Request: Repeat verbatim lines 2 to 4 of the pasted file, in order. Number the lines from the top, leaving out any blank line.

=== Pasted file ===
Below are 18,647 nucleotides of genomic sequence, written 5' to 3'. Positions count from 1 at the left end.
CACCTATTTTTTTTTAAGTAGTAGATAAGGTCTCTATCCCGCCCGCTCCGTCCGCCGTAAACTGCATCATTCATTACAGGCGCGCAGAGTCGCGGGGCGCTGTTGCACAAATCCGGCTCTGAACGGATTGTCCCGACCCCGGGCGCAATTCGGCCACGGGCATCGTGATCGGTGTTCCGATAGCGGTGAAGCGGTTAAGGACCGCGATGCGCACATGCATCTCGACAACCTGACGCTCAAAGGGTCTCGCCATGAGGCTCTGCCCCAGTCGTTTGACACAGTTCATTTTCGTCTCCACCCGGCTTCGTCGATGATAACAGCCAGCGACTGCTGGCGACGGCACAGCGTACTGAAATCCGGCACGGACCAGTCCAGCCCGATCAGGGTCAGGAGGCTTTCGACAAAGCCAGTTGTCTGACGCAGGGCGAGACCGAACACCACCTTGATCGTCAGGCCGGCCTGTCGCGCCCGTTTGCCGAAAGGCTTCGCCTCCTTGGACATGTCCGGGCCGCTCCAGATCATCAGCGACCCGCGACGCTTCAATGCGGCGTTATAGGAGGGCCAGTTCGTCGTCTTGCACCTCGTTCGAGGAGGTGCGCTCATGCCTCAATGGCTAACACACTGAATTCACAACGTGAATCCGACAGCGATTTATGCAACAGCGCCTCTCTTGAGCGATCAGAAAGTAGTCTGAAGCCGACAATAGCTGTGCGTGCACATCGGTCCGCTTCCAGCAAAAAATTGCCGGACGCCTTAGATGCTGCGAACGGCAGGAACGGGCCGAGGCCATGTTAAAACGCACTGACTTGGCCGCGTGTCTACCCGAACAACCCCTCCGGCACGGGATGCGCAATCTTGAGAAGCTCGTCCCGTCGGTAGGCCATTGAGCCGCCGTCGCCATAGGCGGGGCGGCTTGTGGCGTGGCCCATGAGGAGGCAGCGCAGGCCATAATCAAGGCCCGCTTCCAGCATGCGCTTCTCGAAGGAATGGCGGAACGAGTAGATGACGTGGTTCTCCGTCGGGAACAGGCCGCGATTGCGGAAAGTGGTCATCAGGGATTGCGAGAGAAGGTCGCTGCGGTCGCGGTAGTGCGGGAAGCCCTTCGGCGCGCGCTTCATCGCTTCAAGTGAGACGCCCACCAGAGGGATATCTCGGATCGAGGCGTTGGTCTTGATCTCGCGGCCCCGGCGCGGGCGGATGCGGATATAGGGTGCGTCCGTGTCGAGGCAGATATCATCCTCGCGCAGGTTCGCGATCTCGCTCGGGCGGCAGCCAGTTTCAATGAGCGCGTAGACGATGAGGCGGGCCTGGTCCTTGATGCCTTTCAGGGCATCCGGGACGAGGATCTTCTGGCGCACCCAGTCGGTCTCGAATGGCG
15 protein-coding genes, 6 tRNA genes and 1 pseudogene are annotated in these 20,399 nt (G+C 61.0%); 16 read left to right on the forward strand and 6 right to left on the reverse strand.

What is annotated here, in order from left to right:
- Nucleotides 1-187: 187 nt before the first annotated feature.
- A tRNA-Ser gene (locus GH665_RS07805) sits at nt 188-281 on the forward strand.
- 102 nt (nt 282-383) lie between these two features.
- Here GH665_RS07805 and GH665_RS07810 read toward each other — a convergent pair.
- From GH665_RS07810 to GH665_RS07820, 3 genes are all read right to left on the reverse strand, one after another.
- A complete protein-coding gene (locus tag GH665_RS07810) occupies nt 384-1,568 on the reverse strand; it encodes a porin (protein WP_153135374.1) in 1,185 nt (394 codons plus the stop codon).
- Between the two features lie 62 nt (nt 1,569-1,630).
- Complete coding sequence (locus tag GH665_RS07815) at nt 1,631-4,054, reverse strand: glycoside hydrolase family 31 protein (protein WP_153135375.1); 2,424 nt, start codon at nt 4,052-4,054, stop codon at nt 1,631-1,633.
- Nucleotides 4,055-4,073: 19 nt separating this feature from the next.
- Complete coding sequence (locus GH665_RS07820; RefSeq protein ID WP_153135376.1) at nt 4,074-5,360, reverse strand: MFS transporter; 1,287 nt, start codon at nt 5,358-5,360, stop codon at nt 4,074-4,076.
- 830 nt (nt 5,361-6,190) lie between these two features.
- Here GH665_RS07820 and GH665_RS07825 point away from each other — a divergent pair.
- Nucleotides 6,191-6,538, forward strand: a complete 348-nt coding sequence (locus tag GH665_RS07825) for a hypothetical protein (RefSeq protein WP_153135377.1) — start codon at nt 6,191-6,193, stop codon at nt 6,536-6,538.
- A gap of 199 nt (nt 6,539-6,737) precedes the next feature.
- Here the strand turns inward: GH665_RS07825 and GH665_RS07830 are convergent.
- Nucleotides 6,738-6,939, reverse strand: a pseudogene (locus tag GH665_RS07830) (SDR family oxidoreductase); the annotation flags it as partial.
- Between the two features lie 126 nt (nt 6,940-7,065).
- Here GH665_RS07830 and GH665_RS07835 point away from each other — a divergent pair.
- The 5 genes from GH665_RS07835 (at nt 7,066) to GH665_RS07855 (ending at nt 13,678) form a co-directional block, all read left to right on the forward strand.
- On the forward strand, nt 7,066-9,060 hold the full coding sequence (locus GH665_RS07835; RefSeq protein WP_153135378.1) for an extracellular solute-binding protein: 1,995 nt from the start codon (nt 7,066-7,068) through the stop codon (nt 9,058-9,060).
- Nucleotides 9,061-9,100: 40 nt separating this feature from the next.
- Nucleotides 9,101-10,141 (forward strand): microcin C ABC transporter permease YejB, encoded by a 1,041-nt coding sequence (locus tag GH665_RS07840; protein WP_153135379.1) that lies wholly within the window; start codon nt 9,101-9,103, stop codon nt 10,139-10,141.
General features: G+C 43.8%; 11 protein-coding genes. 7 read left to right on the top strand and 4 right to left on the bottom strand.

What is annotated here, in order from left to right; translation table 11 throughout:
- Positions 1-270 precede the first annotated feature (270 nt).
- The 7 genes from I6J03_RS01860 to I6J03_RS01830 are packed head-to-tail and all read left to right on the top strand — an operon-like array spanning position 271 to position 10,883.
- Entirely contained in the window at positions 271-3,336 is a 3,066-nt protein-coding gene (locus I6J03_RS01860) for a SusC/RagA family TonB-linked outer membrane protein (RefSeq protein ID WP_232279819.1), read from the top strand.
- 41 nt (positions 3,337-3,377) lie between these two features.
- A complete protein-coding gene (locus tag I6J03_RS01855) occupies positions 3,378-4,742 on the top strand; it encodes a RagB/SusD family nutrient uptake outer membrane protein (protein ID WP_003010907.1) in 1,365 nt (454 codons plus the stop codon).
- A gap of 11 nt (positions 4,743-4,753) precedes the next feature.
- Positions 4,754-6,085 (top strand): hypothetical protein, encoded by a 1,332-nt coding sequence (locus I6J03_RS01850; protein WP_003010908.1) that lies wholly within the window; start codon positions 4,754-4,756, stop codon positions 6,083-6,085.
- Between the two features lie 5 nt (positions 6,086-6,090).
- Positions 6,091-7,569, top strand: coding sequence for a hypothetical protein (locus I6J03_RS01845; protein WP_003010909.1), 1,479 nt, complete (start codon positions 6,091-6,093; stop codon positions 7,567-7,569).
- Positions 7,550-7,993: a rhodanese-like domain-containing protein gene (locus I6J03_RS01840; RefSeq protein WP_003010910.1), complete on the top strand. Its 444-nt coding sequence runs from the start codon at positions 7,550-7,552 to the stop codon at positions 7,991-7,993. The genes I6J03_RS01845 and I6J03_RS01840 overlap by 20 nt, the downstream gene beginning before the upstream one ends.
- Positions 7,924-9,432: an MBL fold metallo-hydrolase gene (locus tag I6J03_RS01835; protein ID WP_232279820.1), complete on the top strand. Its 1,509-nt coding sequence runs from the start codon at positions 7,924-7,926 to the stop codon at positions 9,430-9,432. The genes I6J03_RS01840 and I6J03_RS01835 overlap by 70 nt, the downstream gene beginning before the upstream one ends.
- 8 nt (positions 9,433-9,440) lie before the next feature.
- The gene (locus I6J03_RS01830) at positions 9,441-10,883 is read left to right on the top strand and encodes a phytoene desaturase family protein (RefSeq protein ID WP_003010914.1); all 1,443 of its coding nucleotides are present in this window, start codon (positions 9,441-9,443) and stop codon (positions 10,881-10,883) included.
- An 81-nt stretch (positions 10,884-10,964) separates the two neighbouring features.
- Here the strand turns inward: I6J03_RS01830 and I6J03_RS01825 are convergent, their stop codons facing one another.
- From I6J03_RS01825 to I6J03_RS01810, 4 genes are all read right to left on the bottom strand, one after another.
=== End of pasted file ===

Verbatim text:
CACCTATTTTTTTTTAAGTAGTAGATAAGGTCTCTATCCCGCCCGCTCCGTCCGCCGTAAACTGCATCATTCATTACAGGCGCGCAGAGTCGCGGGGCGCTGTTGCACAAATCCGGCTCTGAACGGATTGTCCCGACCCCGGGCGCAATTCGGCCACGGGCATCGTGATCGGTGTTCCGATAGCGGTGAAGCGGTTAAGGACCGCGATGCGCACATGCATCTCGACAACCTGACGCTCAAAGGGTCTCGCCATGAGGCTCTGCCCCAGTCGTTTGACACAGTTCATTTTCGTCTCCACCCGGCTTCGTCGATGATAACAGCCAGCGACTGCTGGCGACGGCACAGCGTACTGAAATCCGGCACGGACCAGTCCAGCCCGATCAGGGTCAGGAGGCTTTCGACAAAGCCAGTTGTCTGACGCAGGGCGAGACCGAACACCACCTTGATCGTCAGGCCGGCCTGTCGCGCCCGTTTGCCGAAAGGCTTCGCCTCCTTGGACATGTCCGGGCCGCTCCAGATCATCAGCGACCCGCGACGCTTCAATGCGGCGTTATAGGAGGGCCAGTTCGTCGTCTTGCACCTCGTTCGAGGAGGTGCGCTCATGCCTCAATGGCTAACACACTGAATTCACAACGTGAATCCGACAGCGATTTATGCAACAGCGCCTCTCTTGAGCGATCAGAAAGTAGTCTGAAGCCGACAATAGCTGTGCGTGCACATCGGTCCGCTTCCAGCAAAAAATTGCCGGACGCCTTAGATGCTGCGAACGGCAGGAACGGGCCGAGGCCATGTTAAAACGCACTGACTTGGCCGCGTGTCTACCCGAACAACCCCTCCGGCACGGGATGCGCAATCTTGAGAAGCTCGTCCCGTCGGTAGGCCATTGAGCCGCCGTCGCCATAGGCGGGGCGGCTTGTGGCGTGGCCCATGAGGAGGCAGCGCAGGCCATAATCAAGGCCCGCTTCCAGCATGCGCTTCTCGAAGGAATGGCGGAACGAGTAGATGACGTGGTTCTCCGTCGGGAACAGGCCGCGATTGCGGAAAGTGGTCATCAGGGATTGCGAGAGAAGGTCGCTGCGGTCGCGGTAGTGCGGGAAGCCCTTCGGCGCGCGCTTCATCGCTTCAAGTGAGACGCCCACCAGAGGGATATCTCGGATCGAGGCGTTGGTCTTGATCTCGCGGCCCCGGCGCGGGCGGATGCGGATATAGGGTGCGTCCGTGTCGAGGCAGATATCATCCTCGCGCAGGTTCGCGATCTCGCTCGGGCGGCAGCCAGTTTCAATGAGCGCGTAGACGATGAGGCGGGCCTGGTCCTTGATGCCTTTCAGGGCATCCGGGACGAGGATCTTCTGGCGCACCCAGTCGGTCTCGAATGGCG
15 protein-coding genes, 6 tRNA genes and 1 pseudogene are annotated in these 20,399 nt (G+C 61.0%); 16 read left to right on the forward strand and 6 right to left on the reverse strand.

What is annotated here, in order from left to right: